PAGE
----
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Throwback Clip: BBC Cameraman Catches Prague Right Before ’68 Invasion

Ever been hit with a wave of optimism that just didn’t last? That’s exactly the vibe this BBC clip from 55 years ago gives off.

It shows the citizens of Prague living their lives, just weeks before the massive shakeup of the ’68 Warsaw Pact invasion.

The video shows some of Prague’s iconic hotspots, including náměstí Republiky, Na Příkopě Street, Wenceslas Square, Prague Castle, and Charles Bridge. It’s bustling with tourists, but still seems like a quiet walk compared to today’s hustle and bustle.

As the camera rolls, it captures a sense of optimism among the locals. They were looking forward to a future with more economic freedom, thanks to the promised Prague Spring reforms. People were getting stoked about more goods in the shops, even though the West was already a good 15 years ahead. The government was standing up to Russia, which had folks feeling hopeful.

In the video, a BBC reporter talks with a few locals, who are supporters of Alexander Dubček, the then-leader, and his vision for reform. They wanted their country to break free from Soviet strings. The reporter also hints at a bit of disconnect between the leaders in Prague Castle and the people. But with Dubček in the house, things were expected to change.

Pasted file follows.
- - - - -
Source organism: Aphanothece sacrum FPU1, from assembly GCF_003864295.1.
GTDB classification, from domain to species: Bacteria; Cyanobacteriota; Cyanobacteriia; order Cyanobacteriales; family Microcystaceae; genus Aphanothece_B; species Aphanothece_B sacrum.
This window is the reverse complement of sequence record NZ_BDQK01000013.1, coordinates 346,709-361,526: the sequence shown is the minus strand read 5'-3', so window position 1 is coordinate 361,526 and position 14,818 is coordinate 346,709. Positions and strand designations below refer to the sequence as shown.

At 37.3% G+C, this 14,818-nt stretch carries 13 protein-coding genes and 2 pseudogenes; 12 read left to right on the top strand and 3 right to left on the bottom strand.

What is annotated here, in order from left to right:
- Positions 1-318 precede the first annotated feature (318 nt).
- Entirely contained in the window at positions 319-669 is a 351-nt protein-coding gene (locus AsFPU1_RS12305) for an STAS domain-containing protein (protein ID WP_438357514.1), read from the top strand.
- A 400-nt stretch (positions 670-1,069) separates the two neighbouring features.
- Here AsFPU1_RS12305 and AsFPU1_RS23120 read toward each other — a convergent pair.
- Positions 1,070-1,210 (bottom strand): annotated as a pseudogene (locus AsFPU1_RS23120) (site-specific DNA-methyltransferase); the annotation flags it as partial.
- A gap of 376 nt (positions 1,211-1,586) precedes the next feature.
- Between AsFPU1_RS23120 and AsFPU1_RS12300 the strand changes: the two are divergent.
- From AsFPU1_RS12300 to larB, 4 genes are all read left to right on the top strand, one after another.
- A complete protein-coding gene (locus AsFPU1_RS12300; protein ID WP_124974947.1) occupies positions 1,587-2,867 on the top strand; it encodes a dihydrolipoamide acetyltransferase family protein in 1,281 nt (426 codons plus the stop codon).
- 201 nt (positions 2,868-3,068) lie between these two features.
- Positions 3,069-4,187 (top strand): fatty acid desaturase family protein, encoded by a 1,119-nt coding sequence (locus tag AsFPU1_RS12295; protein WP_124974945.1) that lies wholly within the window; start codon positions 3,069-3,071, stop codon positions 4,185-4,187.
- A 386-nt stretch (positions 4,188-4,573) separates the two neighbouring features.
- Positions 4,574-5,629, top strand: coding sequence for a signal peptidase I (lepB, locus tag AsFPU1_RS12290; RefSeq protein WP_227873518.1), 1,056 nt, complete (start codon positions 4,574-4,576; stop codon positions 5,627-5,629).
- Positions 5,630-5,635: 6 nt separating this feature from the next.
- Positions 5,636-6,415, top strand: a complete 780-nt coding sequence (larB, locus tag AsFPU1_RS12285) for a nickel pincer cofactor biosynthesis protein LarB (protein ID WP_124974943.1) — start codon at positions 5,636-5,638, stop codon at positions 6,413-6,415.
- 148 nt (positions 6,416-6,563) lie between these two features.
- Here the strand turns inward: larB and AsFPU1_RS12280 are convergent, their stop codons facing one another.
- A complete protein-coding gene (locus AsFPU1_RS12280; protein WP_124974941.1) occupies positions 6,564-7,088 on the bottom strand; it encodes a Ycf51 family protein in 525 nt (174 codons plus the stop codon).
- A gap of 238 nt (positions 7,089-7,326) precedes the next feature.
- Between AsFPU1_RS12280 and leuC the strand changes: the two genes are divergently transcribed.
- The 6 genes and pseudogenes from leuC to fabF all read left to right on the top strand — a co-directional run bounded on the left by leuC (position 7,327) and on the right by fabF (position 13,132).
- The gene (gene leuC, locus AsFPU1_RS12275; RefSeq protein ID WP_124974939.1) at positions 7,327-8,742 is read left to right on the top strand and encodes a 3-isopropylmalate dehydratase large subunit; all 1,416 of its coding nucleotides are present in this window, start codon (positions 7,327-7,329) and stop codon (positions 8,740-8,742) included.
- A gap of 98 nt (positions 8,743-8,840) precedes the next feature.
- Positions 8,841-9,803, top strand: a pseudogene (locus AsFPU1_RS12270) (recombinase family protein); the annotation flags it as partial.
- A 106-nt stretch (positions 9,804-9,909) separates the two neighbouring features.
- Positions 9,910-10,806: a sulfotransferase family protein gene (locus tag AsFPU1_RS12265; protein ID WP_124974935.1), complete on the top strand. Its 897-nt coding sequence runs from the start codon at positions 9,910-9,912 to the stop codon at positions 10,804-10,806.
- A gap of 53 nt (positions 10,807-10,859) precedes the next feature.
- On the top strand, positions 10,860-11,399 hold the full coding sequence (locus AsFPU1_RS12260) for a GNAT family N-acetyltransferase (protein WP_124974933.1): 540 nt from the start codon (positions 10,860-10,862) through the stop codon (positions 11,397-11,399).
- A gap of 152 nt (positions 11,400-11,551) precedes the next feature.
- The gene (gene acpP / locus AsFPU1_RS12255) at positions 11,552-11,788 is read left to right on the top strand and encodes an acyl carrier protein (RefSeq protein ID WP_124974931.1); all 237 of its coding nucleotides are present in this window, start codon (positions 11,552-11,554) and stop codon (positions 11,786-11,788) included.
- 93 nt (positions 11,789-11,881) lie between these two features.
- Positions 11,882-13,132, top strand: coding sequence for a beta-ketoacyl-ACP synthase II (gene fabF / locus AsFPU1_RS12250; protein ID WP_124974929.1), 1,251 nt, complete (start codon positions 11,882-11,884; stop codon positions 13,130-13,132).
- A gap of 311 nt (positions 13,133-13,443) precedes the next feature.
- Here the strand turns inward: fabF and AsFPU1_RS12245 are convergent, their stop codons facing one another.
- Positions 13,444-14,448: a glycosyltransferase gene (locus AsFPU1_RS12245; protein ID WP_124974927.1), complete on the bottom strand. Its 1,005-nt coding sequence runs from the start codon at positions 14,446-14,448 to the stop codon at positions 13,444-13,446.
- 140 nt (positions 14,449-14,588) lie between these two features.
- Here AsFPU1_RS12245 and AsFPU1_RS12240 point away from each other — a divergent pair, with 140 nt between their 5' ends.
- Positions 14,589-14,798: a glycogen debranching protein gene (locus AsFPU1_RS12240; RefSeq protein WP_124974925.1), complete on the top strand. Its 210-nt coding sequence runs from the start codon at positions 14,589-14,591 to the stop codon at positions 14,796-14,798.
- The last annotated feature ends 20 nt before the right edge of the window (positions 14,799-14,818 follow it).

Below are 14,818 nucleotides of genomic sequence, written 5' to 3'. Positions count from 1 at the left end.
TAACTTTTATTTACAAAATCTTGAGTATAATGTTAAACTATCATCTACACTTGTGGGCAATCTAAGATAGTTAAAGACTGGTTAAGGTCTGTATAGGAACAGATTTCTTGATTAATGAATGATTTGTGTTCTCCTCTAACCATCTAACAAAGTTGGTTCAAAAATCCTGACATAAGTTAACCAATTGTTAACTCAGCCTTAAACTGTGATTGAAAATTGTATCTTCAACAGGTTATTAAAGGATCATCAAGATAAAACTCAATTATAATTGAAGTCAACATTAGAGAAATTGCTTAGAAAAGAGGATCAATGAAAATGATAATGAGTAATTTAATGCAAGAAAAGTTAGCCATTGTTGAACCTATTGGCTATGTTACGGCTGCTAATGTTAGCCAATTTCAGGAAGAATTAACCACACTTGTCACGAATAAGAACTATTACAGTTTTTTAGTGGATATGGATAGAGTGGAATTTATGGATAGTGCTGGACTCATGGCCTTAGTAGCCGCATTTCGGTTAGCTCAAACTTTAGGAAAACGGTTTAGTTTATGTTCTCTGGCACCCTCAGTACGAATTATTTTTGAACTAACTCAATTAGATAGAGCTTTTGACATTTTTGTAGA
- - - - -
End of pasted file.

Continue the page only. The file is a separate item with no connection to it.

There’s also a memorable chat with a rep from Czechoslovak TV who lets it slip that Russia’s getting antsy about the press’ newfound freedom. Turns out, the freedom to express views openly was new and unsettling for some, especially those used to the government’s “only we talk” policy.

Toward the end of the video, our BBC interviewer gets a bit philosophical. He talks about Czechoslovakia’s dilemma – they wanted to avoid ruffling Russia’s feathers, but also wanted to stay communist. Will they turn out like East Germany, virtually controlled by Russia, will they shatter their dreams like Poland, or will they thrive like Yugoslavia? His money’s on Russia holding the key to at least half the answers.

Reminiscent of this video is another one titled “Prague – The Sad City” by British Pathé. Filmed before the invasion but released later, it puts a whole different spin on the tale, showing a city in shock after an unexpected historical twist.

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